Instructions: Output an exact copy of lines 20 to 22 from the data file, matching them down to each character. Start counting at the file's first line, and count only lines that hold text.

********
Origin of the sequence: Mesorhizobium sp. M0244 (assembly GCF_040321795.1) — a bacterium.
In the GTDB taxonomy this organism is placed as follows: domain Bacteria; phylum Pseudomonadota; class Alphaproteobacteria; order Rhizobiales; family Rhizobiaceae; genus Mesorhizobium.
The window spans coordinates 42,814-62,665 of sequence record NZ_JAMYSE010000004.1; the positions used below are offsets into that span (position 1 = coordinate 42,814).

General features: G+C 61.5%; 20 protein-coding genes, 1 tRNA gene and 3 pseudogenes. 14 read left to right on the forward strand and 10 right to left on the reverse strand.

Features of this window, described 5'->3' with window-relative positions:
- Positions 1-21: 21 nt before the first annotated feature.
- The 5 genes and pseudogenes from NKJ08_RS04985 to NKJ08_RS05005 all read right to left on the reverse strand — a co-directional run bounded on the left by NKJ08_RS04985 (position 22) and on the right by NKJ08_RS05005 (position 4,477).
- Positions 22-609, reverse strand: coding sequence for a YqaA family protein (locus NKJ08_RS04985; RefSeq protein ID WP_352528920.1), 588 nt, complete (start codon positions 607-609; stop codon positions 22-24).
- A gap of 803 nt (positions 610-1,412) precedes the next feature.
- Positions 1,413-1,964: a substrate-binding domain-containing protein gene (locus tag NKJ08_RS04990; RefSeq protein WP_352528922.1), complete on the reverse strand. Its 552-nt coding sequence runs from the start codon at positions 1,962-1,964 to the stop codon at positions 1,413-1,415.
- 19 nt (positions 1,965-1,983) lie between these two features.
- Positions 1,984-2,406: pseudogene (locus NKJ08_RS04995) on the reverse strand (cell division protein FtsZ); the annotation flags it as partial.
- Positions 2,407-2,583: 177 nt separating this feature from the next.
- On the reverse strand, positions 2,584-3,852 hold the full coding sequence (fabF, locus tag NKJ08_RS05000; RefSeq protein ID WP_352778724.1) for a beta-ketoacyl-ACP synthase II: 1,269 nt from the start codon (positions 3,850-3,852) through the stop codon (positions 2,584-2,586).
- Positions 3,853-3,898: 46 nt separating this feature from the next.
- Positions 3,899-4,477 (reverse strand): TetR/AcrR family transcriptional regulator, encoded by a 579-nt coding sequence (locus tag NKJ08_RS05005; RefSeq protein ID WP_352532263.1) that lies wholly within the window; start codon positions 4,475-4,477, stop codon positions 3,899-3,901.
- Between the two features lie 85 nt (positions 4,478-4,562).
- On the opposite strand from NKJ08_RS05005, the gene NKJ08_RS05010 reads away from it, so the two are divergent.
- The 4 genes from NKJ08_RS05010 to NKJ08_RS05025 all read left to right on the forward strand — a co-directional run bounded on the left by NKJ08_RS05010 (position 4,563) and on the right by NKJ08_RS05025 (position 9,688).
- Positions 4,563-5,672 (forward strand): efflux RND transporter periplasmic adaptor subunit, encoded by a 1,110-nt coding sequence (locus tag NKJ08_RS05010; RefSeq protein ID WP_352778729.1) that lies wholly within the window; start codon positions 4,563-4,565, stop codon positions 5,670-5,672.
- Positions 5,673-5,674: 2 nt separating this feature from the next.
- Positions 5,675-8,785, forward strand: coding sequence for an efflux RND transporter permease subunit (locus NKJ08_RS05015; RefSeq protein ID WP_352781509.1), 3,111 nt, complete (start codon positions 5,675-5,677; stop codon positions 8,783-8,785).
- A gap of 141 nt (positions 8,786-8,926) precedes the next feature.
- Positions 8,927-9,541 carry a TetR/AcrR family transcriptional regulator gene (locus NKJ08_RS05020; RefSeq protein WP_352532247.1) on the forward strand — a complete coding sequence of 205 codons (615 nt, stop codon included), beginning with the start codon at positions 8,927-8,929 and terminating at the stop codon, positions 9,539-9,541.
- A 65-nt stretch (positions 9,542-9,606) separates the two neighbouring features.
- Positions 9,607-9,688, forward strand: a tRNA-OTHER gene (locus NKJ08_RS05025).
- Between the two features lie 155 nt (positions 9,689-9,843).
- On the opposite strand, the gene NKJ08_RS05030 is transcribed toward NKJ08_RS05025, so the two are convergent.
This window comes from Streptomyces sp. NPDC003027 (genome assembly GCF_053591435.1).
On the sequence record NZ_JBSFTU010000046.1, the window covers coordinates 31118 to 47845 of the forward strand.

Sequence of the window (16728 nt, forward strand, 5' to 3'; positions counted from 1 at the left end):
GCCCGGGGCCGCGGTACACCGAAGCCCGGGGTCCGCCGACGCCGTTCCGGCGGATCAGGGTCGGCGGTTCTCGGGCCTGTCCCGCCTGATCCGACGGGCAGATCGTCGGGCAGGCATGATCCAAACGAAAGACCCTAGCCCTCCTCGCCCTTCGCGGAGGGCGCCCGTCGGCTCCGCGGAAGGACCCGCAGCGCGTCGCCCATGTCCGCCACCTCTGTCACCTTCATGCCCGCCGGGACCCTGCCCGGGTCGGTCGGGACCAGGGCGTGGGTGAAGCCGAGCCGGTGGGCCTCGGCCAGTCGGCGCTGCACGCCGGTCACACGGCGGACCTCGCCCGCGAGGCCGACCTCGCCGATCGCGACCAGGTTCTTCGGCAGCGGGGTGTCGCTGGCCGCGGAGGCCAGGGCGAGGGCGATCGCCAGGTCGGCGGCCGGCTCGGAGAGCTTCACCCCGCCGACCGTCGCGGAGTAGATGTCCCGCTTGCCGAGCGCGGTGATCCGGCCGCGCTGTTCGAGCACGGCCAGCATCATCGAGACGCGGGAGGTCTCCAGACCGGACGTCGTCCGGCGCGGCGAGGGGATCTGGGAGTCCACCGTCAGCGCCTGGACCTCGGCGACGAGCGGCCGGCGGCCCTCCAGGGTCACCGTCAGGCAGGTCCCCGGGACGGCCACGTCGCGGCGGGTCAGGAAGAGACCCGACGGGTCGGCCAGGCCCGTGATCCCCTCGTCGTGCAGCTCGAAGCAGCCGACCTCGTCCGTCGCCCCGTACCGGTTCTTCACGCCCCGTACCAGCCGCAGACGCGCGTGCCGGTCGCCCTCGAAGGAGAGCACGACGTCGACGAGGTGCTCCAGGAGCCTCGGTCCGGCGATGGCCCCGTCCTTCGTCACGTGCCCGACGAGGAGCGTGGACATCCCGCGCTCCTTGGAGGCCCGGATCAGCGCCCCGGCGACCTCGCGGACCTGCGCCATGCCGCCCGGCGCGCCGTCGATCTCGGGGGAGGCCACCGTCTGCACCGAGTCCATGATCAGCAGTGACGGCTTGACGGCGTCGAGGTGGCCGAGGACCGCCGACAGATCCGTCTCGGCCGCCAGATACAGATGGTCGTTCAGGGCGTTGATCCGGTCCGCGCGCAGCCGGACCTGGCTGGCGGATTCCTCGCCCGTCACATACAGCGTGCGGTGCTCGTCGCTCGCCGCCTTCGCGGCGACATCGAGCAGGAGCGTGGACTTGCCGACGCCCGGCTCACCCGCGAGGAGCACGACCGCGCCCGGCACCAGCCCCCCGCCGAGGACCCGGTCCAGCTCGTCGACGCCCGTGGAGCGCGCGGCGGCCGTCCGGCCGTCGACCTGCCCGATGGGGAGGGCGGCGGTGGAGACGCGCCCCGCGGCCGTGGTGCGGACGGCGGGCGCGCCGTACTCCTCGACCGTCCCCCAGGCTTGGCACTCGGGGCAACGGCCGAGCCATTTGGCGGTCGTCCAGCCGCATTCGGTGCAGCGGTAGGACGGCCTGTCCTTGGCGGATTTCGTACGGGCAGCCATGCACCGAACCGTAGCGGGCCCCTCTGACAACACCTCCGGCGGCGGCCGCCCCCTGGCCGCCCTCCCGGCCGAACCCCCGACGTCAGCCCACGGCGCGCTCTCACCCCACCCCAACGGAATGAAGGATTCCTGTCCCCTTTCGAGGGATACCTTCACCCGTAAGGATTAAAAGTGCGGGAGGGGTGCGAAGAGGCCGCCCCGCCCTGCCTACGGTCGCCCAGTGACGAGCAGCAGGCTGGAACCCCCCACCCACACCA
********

- Positions 4,563-5,672 (forward strand): efflux RND transporter periplasmic adaptor subunit, encoded by a 1,110-nt coding sequence (locus tag NKJ08_RS05010; RefSeq protein ID WP_352778729.1) that lies wholly within the window; start codon positions 4,563-4,565, stop codon positions 5,670-5,672.
- Positions 5,673-5,674: 2 nt separating this feature from the next.
- Positions 5,675-8,785, forward strand: coding sequence for an efflux RND transporter permease subunit (locus NKJ08_RS05015; RefSeq protein ID WP_352781509.1), 3,111 nt, complete (start codon positions 5,675-5,677; stop codon positions 8,783-8,785).